Outrage Is Everyone’s Favorite Emotion: The New Rolling Stone Cover

Have you seen the new Rolling Stone cover?

Rolling Stone Facebook Page
Rolling Stone Facebook Page

Rolling Stone’s Facebook page is blowing up right now. People are mad that Dzhokhar Tsarnaev is occupying a place usually reserved for celebrities.

Some selections from the Facebook page:

Being from Boston, I take this personally offensive that this shit bag is even a thought, never mind given the cover! I don’t care about his religion, race, sex or his poor family. He is bomber #2 in the white hat… That’s the most description I need.
I am ending my subscription. This is bullshit. Let’s honor those who hurt innocent people. Who’s next, George Zimmerman?? Rolling Stone is a music magazine, not the Taliban Times.
Disappointed but not at all surprised. Depicting a terrorist who kills and maims innocent people as a teenage heartthrob only promotes what he did to become famous. You should be ashamed, but my guess is, you’re not.

It seemed perfectly normal to me that people would want to discuss why anyone commits a crime like this. It’s fascinating, and I think, the more discussion we can have about this subject, the more we can become aware of the factors at play and maybe even do something about them. If there is a way to fix people before they become monsters, I would like to know what it is.

There are many comments about how the victims, not Dzhokhar, deserve to be on the cover. But, this isn’t a “deserve” issue. Rolling Stone isn’t making a statement about the value of Dzkhokhar versus the victims. They are doing what media outlets do: having conversations people want to learn about. I don’t want to not talk about things publicly. We don’t want Dzhokhar Tsarnaev to be He-Who-Must-Not-Be-Named.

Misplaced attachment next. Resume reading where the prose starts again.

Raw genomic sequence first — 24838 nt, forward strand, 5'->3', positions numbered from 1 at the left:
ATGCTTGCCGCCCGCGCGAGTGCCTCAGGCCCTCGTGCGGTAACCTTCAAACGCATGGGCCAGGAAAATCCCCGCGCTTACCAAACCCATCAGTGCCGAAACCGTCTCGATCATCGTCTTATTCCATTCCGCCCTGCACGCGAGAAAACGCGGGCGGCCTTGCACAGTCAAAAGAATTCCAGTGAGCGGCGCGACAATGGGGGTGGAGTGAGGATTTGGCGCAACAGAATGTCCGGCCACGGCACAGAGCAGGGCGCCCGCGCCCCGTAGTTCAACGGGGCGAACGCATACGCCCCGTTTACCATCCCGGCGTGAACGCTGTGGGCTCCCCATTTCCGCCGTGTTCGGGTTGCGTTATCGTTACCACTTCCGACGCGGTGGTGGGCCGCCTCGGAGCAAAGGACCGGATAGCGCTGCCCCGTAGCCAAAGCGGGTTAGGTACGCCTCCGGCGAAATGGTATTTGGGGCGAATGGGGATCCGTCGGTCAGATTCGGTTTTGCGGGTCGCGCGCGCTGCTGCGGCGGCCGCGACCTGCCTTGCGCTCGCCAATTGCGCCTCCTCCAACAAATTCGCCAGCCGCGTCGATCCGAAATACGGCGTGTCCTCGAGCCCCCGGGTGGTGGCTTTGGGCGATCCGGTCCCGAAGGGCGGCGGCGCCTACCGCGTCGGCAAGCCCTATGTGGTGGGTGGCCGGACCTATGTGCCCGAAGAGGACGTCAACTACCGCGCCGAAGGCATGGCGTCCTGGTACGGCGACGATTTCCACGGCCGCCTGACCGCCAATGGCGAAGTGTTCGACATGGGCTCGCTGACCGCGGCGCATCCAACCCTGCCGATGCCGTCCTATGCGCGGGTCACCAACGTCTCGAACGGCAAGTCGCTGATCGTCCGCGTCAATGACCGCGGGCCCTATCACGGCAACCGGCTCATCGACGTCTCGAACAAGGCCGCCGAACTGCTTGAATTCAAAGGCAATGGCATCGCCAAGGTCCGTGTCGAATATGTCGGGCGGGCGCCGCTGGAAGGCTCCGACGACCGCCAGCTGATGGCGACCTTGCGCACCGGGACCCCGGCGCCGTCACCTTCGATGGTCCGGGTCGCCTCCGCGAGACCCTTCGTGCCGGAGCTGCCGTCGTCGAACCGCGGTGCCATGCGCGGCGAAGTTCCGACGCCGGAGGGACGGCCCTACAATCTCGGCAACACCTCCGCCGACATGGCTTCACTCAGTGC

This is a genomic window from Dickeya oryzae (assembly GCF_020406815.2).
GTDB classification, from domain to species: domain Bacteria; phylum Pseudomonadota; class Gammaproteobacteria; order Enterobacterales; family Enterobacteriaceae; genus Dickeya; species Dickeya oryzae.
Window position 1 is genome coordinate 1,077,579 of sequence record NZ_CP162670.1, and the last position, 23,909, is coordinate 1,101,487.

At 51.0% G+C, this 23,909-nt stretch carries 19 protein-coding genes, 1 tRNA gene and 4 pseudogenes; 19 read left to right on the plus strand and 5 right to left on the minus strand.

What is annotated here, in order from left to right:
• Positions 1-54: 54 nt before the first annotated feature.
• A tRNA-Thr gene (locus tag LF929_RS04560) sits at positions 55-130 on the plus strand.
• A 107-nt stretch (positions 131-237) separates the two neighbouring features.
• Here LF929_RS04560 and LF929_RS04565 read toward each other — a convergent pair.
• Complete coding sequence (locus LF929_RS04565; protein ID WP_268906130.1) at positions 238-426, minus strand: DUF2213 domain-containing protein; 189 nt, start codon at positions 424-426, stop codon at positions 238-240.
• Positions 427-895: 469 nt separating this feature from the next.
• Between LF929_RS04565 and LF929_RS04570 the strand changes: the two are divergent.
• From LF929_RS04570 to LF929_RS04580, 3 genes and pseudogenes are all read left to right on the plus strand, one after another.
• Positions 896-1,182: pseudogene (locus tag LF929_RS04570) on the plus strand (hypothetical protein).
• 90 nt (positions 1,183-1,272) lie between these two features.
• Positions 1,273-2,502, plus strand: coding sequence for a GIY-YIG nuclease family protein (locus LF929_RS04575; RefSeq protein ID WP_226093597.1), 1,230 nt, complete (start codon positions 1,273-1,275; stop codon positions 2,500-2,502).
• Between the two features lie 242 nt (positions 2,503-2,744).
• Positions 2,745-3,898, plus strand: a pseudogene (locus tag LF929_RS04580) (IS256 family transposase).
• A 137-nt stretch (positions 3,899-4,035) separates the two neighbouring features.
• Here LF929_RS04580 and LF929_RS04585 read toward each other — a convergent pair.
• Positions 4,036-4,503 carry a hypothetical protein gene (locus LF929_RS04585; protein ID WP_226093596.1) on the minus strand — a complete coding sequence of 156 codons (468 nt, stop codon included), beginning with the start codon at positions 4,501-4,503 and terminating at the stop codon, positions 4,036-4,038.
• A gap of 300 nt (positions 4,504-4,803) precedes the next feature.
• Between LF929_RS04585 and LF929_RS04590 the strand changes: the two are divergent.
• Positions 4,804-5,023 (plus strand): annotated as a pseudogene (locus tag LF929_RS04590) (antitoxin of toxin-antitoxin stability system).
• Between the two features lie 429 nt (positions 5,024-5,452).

Is Dzhokhar glamorized now?

I mean the copy on the cover doesn’t say “the worst person in the history of the world, ever.” It feels open to investigating his motives rather than immediately condemning him, “How a Popular, Promising Student Was Failed by His Family, Fell Into Radical Islam and Became a Monster.” To be clear, they are still calling him a monster, but they want to know why and how this happened. It is our job as humans to have these kind of conversations, to think critically—not label and bury.

People love to be outraged. You can get a lot of attention from it. It makes them seem knowledgeable to be the person in their friend group that knows about something and can see why it’s wrong. They become the teacher, a position of power informing others on the ways of the world.

It’s short-sighted though, to be angry about the existence of a valuable conversation we need to have—exactly how do people become monsters? We can’t prevent this from happening until we know what to prevent. Thought Catalog Logo Mark

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